Minnesota Gov. Tim Walz is pushing back against critics who say his administration should have done more to thwart what federal prosecutors have called a scheme to take advantage of the COVID-19 pandemic to defraud the U.S. government of at least $250 million. The Democrat said Thursday that the Minnesota Department of Education’s hands were tied by a court order for it to resume payments despite the state agency’s concerns. And he said the FBI asked the state to continue making payments while its investigation continued. Federal authorities on Tuesday announced charges against 48 people in Minnesota in what they call the largest pandemic-related fraud scheme yet.

MyPillow chief executive Mike Lindell has sued the Department of Justice and the FBI to demand the return of a cellphone seized from him at a fast food restaurant in Minnesota last week. Agents apparently seized it as part of an investigation into an alleged scheme to breach voting system technology. Lindell alleges in the complaint, filed Tuesday in federal court in Minnesota, that the confiscation violated his constitutional rights. Lindell is a prominent promoter of false claims that voting machines were manipulated to steal the 2020 presidential election. He asked the court to order the return of his phone and to prohibit authorities from using data from it.

A federal grand jury has indicted a Minnesota man accused of threatening to kill a U.S. senator. Brendon Daugherty is being held in the Sherburne County Jail in Elk River, Minnesota, on charges of threatening to murder a U.S. official and interstate transmission of a threat. He is due in court Tuesday. It isn't clear if he has retained an attorney who can speak on his behalf. Court records do not identify the senator other than to say they do not represent Minnesota. The indictment says Daugherty left two threatening voicemail messages at the senator’s field office in June. Field office staff contacted U.S. Capitol Police.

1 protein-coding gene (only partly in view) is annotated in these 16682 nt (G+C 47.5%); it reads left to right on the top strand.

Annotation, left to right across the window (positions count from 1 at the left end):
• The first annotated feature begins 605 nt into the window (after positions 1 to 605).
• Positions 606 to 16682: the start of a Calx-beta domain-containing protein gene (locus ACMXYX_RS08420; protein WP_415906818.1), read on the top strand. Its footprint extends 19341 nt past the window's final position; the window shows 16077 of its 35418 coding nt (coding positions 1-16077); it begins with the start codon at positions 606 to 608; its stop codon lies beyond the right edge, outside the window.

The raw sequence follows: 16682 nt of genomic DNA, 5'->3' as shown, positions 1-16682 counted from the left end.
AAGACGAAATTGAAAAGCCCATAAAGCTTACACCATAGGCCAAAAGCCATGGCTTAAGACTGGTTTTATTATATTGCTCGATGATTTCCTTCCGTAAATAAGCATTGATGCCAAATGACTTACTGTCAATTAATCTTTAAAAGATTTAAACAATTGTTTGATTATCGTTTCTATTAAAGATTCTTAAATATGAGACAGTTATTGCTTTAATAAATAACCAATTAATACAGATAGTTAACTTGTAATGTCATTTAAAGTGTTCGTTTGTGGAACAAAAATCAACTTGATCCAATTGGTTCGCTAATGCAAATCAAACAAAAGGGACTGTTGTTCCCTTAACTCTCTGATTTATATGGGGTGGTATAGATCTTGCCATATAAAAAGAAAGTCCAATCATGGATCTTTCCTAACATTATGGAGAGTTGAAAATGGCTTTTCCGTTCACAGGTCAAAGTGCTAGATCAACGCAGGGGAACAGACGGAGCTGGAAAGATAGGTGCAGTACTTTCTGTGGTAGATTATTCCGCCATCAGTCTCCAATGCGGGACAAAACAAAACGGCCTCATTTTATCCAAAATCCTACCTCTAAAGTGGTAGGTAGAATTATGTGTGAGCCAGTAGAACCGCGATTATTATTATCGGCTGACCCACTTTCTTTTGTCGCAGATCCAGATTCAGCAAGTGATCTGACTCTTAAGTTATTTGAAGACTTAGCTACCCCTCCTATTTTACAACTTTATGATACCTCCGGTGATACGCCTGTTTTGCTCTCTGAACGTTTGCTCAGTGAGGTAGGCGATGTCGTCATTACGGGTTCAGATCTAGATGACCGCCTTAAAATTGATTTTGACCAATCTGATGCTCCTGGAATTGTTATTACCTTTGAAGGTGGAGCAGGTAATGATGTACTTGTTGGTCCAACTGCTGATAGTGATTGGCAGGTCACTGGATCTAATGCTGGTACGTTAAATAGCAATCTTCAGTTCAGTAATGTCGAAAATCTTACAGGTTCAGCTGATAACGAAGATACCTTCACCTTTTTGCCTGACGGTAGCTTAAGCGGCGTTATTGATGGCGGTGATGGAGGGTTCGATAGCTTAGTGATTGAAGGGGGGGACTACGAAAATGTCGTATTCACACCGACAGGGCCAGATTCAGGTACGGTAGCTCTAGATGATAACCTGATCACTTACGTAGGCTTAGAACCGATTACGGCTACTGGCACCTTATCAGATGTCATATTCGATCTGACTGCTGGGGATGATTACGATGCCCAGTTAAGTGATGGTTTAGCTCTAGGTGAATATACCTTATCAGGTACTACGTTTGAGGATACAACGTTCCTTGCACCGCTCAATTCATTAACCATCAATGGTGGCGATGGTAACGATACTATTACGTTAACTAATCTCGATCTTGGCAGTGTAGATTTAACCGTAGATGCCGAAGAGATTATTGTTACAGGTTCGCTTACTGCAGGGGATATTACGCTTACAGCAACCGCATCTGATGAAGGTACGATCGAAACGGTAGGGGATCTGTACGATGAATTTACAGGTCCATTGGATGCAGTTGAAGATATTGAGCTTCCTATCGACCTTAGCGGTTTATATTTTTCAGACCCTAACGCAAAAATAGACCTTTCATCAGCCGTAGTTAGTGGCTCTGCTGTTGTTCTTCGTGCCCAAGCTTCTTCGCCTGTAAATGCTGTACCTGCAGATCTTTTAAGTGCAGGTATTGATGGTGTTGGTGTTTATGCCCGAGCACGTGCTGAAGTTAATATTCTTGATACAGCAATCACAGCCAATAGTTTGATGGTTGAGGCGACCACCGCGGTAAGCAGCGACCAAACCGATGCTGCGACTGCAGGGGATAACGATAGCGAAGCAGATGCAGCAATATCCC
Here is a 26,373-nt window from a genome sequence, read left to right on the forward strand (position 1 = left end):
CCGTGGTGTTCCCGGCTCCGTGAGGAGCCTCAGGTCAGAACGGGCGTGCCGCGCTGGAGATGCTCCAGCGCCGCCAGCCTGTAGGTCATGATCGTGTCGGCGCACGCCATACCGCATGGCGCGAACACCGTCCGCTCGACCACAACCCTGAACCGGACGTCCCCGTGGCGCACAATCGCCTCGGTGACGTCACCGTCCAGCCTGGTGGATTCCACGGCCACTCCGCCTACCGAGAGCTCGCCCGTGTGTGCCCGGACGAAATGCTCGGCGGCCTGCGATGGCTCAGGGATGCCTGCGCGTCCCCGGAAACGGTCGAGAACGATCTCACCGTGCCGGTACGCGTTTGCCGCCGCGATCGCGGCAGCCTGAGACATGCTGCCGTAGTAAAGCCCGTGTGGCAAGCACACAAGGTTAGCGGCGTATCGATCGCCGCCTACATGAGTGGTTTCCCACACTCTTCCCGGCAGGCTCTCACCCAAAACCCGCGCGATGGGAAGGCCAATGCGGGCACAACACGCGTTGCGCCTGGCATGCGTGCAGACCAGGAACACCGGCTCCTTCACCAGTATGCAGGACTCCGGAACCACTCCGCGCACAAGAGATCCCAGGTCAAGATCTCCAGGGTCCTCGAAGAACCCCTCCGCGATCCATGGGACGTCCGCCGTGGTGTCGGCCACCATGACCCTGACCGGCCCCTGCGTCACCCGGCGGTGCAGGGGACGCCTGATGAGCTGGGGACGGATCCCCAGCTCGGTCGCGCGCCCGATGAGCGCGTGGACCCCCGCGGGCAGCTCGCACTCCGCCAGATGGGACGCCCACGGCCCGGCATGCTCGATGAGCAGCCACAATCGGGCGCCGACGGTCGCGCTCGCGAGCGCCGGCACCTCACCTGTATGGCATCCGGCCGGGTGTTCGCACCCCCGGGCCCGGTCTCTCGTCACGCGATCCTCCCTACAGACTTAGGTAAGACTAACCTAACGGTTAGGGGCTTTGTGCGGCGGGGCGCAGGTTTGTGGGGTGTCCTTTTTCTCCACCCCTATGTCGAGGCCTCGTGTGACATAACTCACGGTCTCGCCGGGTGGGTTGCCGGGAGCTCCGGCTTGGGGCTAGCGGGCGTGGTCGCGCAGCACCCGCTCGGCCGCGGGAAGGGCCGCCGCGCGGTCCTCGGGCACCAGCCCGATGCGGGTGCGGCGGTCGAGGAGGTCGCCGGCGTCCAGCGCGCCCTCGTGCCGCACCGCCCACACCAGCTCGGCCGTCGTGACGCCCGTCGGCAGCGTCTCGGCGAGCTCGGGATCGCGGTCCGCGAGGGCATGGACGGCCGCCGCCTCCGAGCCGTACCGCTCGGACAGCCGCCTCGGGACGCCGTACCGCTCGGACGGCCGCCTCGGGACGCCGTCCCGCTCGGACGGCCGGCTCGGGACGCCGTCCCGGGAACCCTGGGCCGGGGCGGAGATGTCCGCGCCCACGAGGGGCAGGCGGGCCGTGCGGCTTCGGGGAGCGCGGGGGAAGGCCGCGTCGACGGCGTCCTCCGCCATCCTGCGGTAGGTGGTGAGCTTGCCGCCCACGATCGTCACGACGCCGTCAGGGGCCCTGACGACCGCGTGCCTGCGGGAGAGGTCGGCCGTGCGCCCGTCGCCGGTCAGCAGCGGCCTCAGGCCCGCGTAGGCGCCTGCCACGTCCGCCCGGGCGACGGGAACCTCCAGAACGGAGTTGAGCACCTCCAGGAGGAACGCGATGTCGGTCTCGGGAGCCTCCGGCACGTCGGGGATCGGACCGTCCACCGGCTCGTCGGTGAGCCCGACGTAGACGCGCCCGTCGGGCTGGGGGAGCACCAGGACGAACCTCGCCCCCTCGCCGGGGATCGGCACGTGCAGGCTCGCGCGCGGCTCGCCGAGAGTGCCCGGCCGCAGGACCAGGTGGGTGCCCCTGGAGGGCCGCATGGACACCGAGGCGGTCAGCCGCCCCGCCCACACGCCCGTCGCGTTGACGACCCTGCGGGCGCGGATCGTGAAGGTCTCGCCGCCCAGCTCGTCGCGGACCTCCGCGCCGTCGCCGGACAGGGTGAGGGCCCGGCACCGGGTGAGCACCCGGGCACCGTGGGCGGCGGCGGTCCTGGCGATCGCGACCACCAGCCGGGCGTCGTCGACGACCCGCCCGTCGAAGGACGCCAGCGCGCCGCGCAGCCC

The Department of Justice has charged 47 people in what prosecutors have called a scheme to take advantage of the COVID-19 pandemic to defraud the U.S. government of $250 million. Prosecutors say the defendants obtained government funds under the guise of providing food to underprivileged children. But just a small fraction of the money went toward feeding kids and the rest was instead laundered through shell companies and spent on property, luxury cars and travel. Prosecutors say it is the largest fraud case to date that deals with the misuse of government funds during the pandemic.

A former Minneapolis police officer who pleaded guilty to a state charge of aiding and abetting second-degree manslaughter in the killing of George Floyd has been sentenced to three years. Thomas Lane is already serving a 2 1/2-year federal sentence for violating Floyd’s civil rights. Prosecutors and Lane’s attorneys previously agreed to a recommended state sentence of three years, and prosecutors agreed to allow him to serve that penalty at the same time as his federal sentence, and in a federal prison. Lane appeared at his hearing Wednesday via video from the low-security federal prison camp in Littleton, Colorado. The killing, captured on widely viewed bystander video, sparked protests worldwide as part of a reckoning over racial injustice.

Minnesota Democratic Gov. Tim Walz has agreed to two additional debates against Scott Jensen, following complaints from the Republican challenger that Walz is ducking him. The candidates will meet for an Oct. 18 debate sponsored by a group of television stations that includes KEYC in Mankato, KTTC in Rochester, KBJR in Duluth and KXJB in Fargo, North Dakota. Another debate is scheduled for Oct. 28 on Minnesota Public Radio. Jensen called Walz’s announcement “a classic case of too little, too late” because early voting begins next week.The Walz campaign said three debates is the same number of forums “that were held in the U.S. Senate elections won by Amy Klobuchar in 2018 and Tina Smith in both 2018 and 2020.”

Get up-to-the-minute news sent straight to your device.

Topics

News Alerts

Breaking News